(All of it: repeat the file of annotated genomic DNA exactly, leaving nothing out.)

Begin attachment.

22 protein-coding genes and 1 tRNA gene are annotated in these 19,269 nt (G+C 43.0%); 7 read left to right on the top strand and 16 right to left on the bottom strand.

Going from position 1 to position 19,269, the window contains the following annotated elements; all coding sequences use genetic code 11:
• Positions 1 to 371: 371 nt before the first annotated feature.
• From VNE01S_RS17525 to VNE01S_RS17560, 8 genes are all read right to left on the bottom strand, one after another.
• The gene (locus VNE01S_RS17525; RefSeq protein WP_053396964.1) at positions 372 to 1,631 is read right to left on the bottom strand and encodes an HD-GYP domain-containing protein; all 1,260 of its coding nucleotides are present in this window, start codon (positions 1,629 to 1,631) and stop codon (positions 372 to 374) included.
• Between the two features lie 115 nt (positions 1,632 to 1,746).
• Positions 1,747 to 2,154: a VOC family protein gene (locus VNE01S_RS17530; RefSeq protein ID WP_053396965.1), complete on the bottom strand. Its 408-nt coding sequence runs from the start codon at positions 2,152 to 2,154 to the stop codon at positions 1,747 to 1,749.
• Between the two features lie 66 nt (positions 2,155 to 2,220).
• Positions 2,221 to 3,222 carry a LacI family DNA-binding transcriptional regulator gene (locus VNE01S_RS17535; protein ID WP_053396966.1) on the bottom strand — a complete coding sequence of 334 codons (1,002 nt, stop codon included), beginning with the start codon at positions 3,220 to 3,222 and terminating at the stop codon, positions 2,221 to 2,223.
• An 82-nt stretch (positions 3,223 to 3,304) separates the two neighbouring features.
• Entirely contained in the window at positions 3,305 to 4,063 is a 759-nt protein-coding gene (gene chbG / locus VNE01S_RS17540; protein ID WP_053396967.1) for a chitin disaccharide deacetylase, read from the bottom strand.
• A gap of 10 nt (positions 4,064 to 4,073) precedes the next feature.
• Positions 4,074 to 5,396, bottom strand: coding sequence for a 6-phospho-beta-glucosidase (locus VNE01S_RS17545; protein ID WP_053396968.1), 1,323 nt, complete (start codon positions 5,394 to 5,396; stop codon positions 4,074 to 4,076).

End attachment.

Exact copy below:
22 protein-coding genes and 1 tRNA gene are annotated in these 19,269 nt (G+C 43.0%); 7 read left to right on the top strand and 16 right to left on the bottom strand.

Going from position 1 to position 19,269, the window contains the following annotated elements; all coding sequences use genetic code 11:
• Positions 1 to 371: 371 nt before the first annotated feature.
• From VNE01S_RS17525 to VNE01S_RS17560, 8 genes are all read right to left on the bottom strand, one after another.
• The gene (locus VNE01S_RS17525; RefSeq protein WP_053396964.1) at positions 372 to 1,631 is read right to left on the bottom strand and encodes an HD-GYP domain-containing protein; all 1,260 of its coding nucleotides are present in this window, start codon (positions 1,629 to 1,631) and stop codon (positions 372 to 374) included.
• Between the two features lie 115 nt (positions 1,632 to 1,746).
• Positions 1,747 to 2,154: a VOC family protein gene (locus VNE01S_RS17530; RefSeq protein ID WP_053396965.1), complete on the bottom strand. Its 408-nt coding sequence runs from the start codon at positions 2,152 to 2,154 to the stop codon at positions 1,747 to 1,749.
• Between the two features lie 66 nt (positions 2,155 to 2,220).
• Positions 2,221 to 3,222 carry a LacI family DNA-binding transcriptional regulator gene (locus VNE01S_RS17535; protein ID WP_053396966.1) on the bottom strand — a complete coding sequence of 334 codons (1,002 nt, stop codon included), beginning with the start codon at positions 3,220 to 3,222 and terminating at the stop codon, positions 2,221 to 2,223.
• An 82-nt stretch (positions 3,223 to 3,304) separates the two neighbouring features.
• Entirely contained in the window at positions 3,305 to 4,063 is a 759-nt protein-coding gene (gene chbG / locus VNE01S_RS17540; protein ID WP_053396967.1) for a chitin disaccharide deacetylase, read from the bottom strand.
• A gap of 10 nt (positions 4,064 to 4,073) precedes the next feature.
• Positions 4,074 to 5,396, bottom strand: coding sequence for a 6-phospho-beta-glucosidase (locus VNE01S_RS17545; protein ID WP_053396968.1), 1,323 nt, complete (start codon positions 5,394 to 5,396; stop codon positions 4,074 to 4,076).